The tower industry is set for an upturn in the second half of 2020 with the resolution of the legal challenges to the Sprint/ T-Mobile merger and the birth of a new facilities-based nationwide carrier, said Jeffrey Stoops, president and CEO of SBA Communications during the fourth quarter 2019 earnings call.
“In order to meet their required 5G coverage goals, the new T-Mobile will require meaningful upgrades across their combined portfolio, deploying 2.5-GHz spectrum to legacy T-Mobile sites and 600-MHz spectrum to legacy Sprint sites. These efforts will drive amendment activity for SBA,” he said.
The Sprint/T-Mobile merger, however, still must get through the California Public Utilities Commission before the transaction closes. “I think they will go quickly [with tower deployment once the deal closes, but I think we’re going to have to wait and see as to when that happens,” Stoops said.
Another catalyst will be Dish’s heavy investment in a new 5G nationwide network. Stoops said Verizon and AT&T will respond with their own 5G initiatives, further driving additional collocation activity.
“We believe [AT&T and Verizon] will embrace the new competitive landscape and continue to invest significantly in their own [5G] networks,” Stoops said. The number towers built out by AT&T and Verizon, however, will not grow significantly year-to-year, he added.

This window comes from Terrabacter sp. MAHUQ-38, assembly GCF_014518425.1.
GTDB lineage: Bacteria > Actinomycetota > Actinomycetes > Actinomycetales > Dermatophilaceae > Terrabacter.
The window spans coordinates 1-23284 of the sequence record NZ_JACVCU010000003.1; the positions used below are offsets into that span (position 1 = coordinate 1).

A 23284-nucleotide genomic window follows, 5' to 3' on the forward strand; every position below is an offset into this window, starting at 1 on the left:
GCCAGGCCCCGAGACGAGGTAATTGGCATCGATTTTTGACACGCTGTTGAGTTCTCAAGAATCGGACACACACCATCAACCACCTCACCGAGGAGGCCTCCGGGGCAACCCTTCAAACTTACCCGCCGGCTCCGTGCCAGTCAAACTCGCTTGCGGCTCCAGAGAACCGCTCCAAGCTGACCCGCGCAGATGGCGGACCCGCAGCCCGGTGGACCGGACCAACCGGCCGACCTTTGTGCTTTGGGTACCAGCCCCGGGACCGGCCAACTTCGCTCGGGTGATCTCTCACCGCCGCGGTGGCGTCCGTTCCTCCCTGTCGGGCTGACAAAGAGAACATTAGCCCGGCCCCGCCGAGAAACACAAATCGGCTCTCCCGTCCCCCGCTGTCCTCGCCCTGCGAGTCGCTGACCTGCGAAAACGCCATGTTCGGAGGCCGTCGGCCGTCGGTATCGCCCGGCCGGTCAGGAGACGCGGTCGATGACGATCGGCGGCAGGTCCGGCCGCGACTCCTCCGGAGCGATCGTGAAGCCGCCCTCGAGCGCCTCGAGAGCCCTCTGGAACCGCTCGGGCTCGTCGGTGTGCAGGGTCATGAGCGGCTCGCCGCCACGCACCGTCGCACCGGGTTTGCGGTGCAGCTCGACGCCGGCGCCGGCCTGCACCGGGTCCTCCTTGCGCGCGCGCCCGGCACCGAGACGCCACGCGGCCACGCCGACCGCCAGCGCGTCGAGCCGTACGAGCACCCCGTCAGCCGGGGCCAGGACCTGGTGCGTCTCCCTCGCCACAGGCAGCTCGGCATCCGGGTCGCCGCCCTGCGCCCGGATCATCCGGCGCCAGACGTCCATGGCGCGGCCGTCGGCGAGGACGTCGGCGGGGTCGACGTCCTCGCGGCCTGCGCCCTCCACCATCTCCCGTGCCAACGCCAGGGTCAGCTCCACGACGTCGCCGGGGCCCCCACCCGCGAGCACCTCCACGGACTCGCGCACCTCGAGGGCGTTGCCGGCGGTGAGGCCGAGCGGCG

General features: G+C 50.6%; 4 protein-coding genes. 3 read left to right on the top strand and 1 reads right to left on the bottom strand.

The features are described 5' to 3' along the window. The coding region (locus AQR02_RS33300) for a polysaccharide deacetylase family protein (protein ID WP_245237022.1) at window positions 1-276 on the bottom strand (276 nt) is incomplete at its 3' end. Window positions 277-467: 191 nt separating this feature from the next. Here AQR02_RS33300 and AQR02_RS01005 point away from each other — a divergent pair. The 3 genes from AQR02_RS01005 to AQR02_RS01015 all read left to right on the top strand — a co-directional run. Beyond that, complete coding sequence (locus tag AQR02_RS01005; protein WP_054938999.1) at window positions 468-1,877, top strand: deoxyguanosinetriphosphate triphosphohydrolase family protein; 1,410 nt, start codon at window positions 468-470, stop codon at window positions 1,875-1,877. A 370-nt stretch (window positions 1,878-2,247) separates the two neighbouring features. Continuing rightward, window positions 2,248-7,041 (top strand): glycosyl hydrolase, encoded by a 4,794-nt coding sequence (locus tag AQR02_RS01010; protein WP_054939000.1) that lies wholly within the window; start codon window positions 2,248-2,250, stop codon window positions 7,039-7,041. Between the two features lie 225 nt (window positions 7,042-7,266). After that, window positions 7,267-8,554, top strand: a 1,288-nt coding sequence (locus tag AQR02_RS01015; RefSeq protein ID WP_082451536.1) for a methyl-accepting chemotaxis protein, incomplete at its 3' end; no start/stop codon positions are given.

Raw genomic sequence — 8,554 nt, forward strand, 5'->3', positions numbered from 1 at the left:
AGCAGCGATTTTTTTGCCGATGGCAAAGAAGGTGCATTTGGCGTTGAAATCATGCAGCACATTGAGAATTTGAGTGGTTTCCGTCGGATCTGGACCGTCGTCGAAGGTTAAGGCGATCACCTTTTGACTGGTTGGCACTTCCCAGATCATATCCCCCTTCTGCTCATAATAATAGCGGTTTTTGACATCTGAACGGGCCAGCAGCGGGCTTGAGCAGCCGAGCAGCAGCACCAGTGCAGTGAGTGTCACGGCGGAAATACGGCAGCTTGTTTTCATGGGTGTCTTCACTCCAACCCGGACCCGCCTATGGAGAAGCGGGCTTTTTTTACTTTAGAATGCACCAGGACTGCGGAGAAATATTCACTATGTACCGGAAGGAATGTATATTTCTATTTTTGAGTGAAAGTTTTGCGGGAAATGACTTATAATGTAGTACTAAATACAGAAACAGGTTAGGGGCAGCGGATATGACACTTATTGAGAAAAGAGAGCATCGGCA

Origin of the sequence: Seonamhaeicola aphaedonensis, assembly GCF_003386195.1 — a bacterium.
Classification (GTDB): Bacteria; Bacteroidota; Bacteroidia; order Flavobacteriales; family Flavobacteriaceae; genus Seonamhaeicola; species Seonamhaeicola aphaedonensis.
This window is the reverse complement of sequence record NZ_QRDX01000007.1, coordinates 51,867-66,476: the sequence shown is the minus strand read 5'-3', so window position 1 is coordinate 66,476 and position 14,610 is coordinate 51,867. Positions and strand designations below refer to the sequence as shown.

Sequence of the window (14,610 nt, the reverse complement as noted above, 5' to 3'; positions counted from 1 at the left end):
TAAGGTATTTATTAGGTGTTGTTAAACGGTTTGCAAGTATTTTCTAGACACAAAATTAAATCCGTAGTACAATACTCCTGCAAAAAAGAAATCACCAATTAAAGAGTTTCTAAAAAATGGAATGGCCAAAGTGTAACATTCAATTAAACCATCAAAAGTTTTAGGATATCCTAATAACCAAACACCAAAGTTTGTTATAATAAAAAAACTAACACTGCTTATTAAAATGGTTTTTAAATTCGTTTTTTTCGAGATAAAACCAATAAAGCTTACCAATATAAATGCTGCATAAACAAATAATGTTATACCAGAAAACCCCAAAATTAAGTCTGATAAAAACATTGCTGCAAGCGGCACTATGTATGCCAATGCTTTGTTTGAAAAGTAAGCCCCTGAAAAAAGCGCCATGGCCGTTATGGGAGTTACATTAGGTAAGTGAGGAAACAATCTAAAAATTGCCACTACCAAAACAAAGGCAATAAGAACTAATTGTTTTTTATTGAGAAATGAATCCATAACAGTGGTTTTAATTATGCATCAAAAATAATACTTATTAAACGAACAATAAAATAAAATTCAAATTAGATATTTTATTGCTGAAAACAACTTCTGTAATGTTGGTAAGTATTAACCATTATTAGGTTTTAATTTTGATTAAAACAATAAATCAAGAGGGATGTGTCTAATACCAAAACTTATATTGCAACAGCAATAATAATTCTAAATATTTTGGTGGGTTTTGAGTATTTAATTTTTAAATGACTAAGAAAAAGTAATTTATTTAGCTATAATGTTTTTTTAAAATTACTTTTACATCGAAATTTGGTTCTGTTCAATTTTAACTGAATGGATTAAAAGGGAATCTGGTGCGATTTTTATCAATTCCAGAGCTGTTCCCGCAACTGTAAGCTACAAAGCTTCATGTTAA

The release of 5G-enabled handsets and new 5G apps will also spur the network investment required to support these technologies — not to mention the release of additional mid-band spectrum, which will make for a long deployment cycle.
“The initial 5G deployment cycle has really only just begun, particularly as it relates to macro sites and the deployment of mid-band spectrum and massive MIMO architecture,” Stoops said. “The anticipated auctions of CBRS [Citizens Broadband Radio Service] and C-band spectrum later this year will only serve to further support this upward investment trajectory over the next several years.”
Brendan Cavanagh, SBA executive VP and CFO, said SBA expects CBRS to be primarily a small cell indoor service but with some macrotower outdoor use, as well.
“But we don’t think, at least for SBA, the CBRS spectrum will be nearly as impactful as the C-band spectrum,” Cavanagh said.